So, you say you didn’t burn any of those black churches the Justice Department’s investigators says are not race-related nor are they connected? Well, if your skin is white you did it according to Carolyn Davis from John Podesta’s Center For American Progress.
In recent weeks, investigators have been examining the circumstances surrounding a series of fires at predominantly black, southern churches. While some of the more recent fires were ruled accidental, authorities found evidence for arson in at least three cases. Burning black churches has a long, well-documented history as a white tactic for intimidation, particularly in the days of the Civil Rights Movement. More recently, a mid-1990s series of racially-motivated church burnings prompted the 1996 Church Arson Prevention Act.
And yet, the seeming reluctance of several media outlets—including The New York Times, The Washington Post, and CNN.com—to seek a racial context for covering the fires has led some commentators to question what might be at stake in avoiding calling the church fires anything other than “isolated incidents” or “vandalism,” especially in light of the recent shooting in Charleston, South Carolina. […]
Connecting the dots between acts of racist violence can be difficult for both the media and white folks in general, for reasons beyond the ugly reminders that we are not yet finished with racism. For the unsettling truth is this: All white Americans are tied up and implicated a racist system long maintained by violence. They may not have perpetrated racist hate crimes, but they still benefit from a system that works just as it was designed—to enable the power and prosperity of white people. Violence helps advance this system, and so does silence. Hateful, violent acts and minor oppressions alike accumulate to create the world in which we live. This system implicates white people by paying out benefits, or what scholars and activists call “white privilege.”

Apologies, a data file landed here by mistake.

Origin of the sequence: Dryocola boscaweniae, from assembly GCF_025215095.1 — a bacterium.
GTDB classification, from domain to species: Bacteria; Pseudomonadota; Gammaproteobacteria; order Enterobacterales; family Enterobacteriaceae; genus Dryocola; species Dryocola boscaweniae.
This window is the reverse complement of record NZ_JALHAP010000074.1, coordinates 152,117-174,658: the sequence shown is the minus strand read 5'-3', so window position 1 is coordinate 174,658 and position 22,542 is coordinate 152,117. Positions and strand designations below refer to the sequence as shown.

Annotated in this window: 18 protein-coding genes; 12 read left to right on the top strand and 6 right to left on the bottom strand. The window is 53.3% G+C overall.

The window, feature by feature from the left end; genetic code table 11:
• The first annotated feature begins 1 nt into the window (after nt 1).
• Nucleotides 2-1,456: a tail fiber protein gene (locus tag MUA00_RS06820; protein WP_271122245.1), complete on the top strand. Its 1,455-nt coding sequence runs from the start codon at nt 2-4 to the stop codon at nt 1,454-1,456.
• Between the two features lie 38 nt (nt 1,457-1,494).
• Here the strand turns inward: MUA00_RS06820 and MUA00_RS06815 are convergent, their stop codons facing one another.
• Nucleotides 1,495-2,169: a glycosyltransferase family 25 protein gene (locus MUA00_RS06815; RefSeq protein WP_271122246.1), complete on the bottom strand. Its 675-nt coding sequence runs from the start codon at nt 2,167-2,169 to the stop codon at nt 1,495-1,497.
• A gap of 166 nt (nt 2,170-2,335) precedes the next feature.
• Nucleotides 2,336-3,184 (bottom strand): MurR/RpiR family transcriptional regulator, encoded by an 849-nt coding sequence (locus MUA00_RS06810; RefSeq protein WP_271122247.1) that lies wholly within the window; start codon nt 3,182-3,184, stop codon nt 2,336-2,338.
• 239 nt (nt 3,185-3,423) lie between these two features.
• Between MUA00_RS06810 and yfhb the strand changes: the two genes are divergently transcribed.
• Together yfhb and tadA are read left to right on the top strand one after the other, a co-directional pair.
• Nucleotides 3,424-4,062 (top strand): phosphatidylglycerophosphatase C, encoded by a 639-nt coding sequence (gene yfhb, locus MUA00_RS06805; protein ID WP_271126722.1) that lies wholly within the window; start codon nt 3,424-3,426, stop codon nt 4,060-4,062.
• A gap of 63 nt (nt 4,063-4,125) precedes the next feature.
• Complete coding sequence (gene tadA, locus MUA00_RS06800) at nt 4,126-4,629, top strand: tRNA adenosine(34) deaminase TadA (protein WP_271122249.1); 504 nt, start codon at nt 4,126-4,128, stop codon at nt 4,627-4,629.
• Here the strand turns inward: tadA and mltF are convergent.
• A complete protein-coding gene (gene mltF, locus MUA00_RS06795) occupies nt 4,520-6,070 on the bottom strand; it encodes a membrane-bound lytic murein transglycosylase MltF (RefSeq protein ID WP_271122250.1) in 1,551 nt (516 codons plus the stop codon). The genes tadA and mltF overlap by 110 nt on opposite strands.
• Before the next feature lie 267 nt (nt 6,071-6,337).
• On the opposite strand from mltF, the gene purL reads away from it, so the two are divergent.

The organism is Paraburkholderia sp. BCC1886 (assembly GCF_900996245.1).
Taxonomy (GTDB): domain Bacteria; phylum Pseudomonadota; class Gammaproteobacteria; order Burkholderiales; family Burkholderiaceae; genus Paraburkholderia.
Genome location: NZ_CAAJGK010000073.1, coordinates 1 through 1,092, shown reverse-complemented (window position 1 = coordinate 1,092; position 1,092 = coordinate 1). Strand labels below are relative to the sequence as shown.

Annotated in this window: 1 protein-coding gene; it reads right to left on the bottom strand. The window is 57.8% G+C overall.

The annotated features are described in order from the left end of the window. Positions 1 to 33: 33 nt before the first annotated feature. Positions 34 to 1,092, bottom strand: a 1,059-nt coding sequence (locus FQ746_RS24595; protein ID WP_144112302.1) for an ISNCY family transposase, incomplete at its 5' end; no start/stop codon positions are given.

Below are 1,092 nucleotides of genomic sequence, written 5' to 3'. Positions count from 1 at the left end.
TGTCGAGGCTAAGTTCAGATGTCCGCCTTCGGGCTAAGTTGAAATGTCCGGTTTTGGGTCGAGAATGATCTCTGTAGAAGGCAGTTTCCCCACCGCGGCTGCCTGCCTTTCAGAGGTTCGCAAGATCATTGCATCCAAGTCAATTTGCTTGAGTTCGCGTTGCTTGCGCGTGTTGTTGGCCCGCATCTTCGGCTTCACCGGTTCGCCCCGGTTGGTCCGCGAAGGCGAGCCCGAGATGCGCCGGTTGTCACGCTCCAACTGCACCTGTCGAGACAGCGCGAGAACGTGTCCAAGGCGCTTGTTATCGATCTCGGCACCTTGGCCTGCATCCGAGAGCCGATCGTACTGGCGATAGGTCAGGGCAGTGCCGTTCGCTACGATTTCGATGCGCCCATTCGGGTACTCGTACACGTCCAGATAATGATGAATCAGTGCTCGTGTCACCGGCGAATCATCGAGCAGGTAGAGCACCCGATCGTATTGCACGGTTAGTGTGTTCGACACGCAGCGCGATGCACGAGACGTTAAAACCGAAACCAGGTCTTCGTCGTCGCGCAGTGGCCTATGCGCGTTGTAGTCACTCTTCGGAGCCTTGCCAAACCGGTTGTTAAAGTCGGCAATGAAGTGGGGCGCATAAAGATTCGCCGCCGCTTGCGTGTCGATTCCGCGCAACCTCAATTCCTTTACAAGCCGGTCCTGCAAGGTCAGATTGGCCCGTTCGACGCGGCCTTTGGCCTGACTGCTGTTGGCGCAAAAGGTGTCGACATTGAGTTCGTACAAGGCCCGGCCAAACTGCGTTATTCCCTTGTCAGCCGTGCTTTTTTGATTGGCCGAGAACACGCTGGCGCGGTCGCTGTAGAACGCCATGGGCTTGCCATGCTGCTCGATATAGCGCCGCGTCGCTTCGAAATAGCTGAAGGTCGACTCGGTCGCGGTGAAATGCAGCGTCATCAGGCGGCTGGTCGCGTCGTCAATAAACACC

White supremacists do the dirty work, but repressive silence and willful misremembering allow racism to continue to flourish. Beginning to confront white privilege means realizing that it implicates every white person—not just the violent outliers. Confronting white privilege means submitting to the truths carried in black memories of violence. Lynchings, church burnings, Jim Crow, and the everyday macro- and micro-aggressions shaping black life have much to do with how we live and move in this world as well. For white people, the violent experience of black oppression is also the history of our privilege, and we must start to acknowledge it as such.
Carolyn J. Davis is a Policy Analyst for the Center for American Progress Faith and Progressive Policy Initiative and an ordained minister in The United Methodist Church.